To look at a photo of Flannery O'Connor (born in 1925 and died in 1964) would probably lead one to conclude she was a bit of a prig, especially when it comes to attitudes on human sexuality and racial equality (she was born and bread Southern).
However, I'm currently reading her collected works (a rather lengthy endeavor), which includes both novels and a collection of her letters. The letters are fascinating because they demonstrate a rather complex intellect dealing with a very complex time, and a time of great change for the South, which is an institution that handles change poorly, to put it mildly. As such, reading her fiction and then letters places one back to a time in American history that is both dark, but filled with light as we went through a very difficult time of transition.
These letters also highlight the type of person she was and perhaps exemplify the challenges, intellectual as well as cultural and social, posed to a Southern liberal seeking to refigure the balance between the South's historical, political, racial, and cultural legacy and the change that could not be denied.
For example, in one letter to Maryat Lee on May 21, 1964, she writes, "About the Negroes, the kind I don't like is the philosophising prophesying pontificating kind, the James Baldwin kind. Very ignorant, but never silent." She then asks if people such as Baldwin, ML King, and Ossie Davis would be endurable if they were white.
Then in another letter she encourages a friend to see an interview of Cassius Clay (Muhamad Ali) by Eric Severide in which Clay discusses how he reacts to the violent racism of the time. The preceding pragraphs include an example of that violent for of Southern racism that O'Connor witnessed while in a doctor's waiting room and was horrified and disgusted by it.
Throughout these letters, when discussing race, she seems to with one hand want to hold onto some of the cultural aspects of the South she adores, while refuting the very hard and obviously wrong aspects she abhors. Within this search is a very tough balancing act that in today's world likely would have labeled her as a racist.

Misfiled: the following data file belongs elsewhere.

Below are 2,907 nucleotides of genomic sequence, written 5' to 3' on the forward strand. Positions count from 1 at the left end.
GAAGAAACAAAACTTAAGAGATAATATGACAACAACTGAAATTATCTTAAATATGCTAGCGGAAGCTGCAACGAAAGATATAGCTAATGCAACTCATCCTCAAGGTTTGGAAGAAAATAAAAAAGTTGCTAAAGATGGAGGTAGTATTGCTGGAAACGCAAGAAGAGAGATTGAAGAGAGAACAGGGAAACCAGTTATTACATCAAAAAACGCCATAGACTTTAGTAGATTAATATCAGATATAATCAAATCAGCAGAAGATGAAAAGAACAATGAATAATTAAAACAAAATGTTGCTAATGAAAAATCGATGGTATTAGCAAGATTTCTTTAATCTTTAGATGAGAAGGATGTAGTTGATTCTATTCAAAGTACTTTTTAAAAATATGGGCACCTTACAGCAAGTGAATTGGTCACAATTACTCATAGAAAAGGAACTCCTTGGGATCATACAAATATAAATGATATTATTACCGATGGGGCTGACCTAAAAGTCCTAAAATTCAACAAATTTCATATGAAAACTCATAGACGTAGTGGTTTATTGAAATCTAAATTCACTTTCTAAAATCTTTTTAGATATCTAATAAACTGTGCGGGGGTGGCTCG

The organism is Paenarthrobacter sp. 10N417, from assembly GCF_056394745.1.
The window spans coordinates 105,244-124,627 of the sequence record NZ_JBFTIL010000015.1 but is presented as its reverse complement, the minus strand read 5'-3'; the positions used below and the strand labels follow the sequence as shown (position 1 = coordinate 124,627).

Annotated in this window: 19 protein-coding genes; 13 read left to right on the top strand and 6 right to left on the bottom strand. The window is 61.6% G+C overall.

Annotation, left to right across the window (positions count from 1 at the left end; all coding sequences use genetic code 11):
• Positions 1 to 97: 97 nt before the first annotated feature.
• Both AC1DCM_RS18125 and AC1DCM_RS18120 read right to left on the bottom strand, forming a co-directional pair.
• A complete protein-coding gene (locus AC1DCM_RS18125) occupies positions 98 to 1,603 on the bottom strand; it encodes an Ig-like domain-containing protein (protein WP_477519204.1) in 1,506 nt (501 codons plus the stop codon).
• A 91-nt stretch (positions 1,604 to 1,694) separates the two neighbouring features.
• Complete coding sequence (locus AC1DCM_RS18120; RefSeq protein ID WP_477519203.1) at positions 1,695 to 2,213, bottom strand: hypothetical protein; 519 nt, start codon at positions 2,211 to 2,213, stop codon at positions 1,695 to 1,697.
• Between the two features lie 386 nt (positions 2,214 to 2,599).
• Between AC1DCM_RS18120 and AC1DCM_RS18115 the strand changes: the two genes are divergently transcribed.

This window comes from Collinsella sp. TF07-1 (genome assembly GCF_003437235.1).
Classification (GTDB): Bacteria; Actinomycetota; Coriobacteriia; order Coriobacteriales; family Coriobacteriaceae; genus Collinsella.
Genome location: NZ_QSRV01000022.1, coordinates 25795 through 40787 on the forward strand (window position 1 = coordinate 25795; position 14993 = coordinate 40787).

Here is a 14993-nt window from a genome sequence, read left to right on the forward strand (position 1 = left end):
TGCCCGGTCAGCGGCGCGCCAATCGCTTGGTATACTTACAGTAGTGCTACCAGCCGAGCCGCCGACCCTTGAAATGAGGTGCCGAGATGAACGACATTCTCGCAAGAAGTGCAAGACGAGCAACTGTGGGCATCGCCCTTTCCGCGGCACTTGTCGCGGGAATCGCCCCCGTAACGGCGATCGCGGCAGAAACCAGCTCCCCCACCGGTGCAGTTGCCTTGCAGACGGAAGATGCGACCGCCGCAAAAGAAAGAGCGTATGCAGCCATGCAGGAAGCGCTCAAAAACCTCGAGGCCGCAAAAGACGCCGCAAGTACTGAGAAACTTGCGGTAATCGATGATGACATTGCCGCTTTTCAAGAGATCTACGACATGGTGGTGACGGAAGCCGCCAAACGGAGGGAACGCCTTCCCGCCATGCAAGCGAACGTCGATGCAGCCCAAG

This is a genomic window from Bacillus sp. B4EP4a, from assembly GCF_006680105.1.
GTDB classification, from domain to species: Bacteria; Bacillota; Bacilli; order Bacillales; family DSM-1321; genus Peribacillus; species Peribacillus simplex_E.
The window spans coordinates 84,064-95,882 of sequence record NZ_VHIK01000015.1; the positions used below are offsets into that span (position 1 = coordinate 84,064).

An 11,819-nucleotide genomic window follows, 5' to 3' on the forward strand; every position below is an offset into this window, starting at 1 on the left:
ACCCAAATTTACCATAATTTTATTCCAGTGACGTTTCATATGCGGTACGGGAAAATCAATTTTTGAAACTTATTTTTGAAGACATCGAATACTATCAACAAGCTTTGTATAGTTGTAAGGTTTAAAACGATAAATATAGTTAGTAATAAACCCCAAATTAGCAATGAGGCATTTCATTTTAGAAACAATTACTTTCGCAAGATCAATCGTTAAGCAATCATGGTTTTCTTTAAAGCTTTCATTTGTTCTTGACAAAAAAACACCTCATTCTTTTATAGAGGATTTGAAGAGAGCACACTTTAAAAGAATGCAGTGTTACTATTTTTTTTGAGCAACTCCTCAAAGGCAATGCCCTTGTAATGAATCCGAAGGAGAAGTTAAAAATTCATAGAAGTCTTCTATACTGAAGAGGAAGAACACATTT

Then there is O'Connor on religion. With one hand she writes on conversion, "I think once the process is begun and continues that you are continually turning inward toward God and away from your own egocentricity...I measure God by everything that I am not. I begin with that." She also professes to believe that faith is a great sustainer of morality, which she defines in relatively classic Southern, if not 1950s terms (she castigates the Beats saying they should not be read and that they are too busy trying to live like and smell like poets).
Then with the other she abhors the childish faith of those who blindly follow organized religions, especially Catholicism) and says it is perfectly fine and good to question faith.
Throughout, she seems to take on a rather prudish attitude in most things and by all acounts led a moral life exemplary of her time. And then in the first novel in the book she writes this line that I found stunning for its succinct and simple ability to understand human nature, "The blind man's mouth thinned slightly, 'I can smell the sin on your breath,' he said."
Anyway, there is much, much more to read (the book is more than 1,200 pages) and I have only read a very small portion, but these lines stood out and thought I would share them.
Causes James Buchanan Supports
Expanding health care in the US, ending war as a viable tool of foreign policy, and issues related to social justice in general.